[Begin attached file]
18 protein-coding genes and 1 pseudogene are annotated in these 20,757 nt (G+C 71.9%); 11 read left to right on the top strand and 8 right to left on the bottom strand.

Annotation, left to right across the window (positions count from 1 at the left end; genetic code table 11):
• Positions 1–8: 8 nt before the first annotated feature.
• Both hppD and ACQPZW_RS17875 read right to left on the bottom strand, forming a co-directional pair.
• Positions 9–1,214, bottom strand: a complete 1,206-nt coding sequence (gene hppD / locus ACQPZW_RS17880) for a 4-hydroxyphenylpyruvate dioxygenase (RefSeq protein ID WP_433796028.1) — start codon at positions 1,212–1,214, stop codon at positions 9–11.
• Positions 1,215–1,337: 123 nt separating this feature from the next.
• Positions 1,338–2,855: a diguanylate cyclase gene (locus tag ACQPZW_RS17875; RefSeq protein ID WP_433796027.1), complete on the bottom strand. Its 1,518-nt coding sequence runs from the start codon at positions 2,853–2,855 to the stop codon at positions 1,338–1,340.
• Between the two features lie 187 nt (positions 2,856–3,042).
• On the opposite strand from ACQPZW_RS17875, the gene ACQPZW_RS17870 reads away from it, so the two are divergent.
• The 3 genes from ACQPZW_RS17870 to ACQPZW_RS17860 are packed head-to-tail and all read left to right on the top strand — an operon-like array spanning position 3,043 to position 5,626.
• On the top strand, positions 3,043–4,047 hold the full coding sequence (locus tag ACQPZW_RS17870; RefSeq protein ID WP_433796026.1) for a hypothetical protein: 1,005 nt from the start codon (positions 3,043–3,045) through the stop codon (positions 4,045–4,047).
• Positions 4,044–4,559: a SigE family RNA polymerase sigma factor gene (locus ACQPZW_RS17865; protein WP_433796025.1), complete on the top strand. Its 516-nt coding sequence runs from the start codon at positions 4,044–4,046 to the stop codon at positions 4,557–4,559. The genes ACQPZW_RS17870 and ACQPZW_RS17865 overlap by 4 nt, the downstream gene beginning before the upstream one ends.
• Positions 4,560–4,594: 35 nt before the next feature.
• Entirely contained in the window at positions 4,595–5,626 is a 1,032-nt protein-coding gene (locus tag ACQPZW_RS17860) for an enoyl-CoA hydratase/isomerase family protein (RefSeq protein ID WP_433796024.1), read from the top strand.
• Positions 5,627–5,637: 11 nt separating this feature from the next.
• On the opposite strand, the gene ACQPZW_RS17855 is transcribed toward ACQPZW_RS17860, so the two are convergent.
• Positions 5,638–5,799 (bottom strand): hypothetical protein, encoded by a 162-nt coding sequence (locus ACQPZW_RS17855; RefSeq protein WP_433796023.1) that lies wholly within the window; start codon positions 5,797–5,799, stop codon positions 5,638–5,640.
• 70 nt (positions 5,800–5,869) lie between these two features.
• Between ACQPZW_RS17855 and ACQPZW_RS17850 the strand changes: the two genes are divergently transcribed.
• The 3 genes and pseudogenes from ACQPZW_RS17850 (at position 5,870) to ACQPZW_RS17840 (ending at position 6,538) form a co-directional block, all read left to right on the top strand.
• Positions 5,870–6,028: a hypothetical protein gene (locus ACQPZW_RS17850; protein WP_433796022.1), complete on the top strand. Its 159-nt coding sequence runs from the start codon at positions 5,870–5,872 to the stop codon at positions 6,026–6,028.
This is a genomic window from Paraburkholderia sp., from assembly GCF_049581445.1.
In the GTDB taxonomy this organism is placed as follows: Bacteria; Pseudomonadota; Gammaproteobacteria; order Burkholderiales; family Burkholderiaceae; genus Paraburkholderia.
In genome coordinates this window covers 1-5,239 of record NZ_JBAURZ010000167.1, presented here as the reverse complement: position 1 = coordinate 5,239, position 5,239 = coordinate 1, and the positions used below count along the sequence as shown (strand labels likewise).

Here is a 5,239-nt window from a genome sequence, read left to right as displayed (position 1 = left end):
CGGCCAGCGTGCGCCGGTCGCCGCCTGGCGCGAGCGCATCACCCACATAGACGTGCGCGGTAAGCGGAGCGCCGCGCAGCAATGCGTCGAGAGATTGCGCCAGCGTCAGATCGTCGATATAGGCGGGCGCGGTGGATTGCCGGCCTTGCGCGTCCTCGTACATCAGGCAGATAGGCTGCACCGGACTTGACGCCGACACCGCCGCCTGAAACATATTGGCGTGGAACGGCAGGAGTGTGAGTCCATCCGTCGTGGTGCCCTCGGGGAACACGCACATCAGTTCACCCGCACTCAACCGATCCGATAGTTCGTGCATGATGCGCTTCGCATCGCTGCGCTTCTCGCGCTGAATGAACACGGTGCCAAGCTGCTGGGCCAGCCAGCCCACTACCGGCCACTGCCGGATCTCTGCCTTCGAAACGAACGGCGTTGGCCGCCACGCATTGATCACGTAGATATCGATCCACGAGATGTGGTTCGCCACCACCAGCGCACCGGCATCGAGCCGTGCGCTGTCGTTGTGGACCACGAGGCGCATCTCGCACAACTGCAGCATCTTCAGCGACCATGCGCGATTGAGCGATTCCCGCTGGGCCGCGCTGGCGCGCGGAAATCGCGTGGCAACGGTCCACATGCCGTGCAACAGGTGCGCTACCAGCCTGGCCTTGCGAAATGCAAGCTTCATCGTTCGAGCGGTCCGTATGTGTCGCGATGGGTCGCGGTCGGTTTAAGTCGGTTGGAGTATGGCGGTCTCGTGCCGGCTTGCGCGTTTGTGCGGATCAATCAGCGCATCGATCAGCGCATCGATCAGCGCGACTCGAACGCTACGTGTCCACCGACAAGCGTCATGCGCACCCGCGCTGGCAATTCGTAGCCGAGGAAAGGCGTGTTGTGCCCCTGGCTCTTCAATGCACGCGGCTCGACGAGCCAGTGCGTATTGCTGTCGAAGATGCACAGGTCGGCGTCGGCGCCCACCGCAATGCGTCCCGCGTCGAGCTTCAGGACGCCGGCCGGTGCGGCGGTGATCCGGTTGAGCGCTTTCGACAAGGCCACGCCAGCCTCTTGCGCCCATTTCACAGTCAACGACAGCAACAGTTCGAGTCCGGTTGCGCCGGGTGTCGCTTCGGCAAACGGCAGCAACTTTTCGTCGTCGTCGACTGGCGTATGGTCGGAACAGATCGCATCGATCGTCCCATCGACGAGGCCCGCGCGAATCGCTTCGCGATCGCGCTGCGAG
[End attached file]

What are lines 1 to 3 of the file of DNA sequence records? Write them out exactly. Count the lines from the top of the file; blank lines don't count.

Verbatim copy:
18 protein-coding genes and 1 pseudogene are annotated in these 20,757 nt (G+C 71.9%); 11 read left to right on the top strand and 8 right to left on the bottom strand.

Annotation, left to right across the window (positions count from 1 at the left end; genetic code table 11):
• Positions 1–8: 8 nt before the first annotated feature.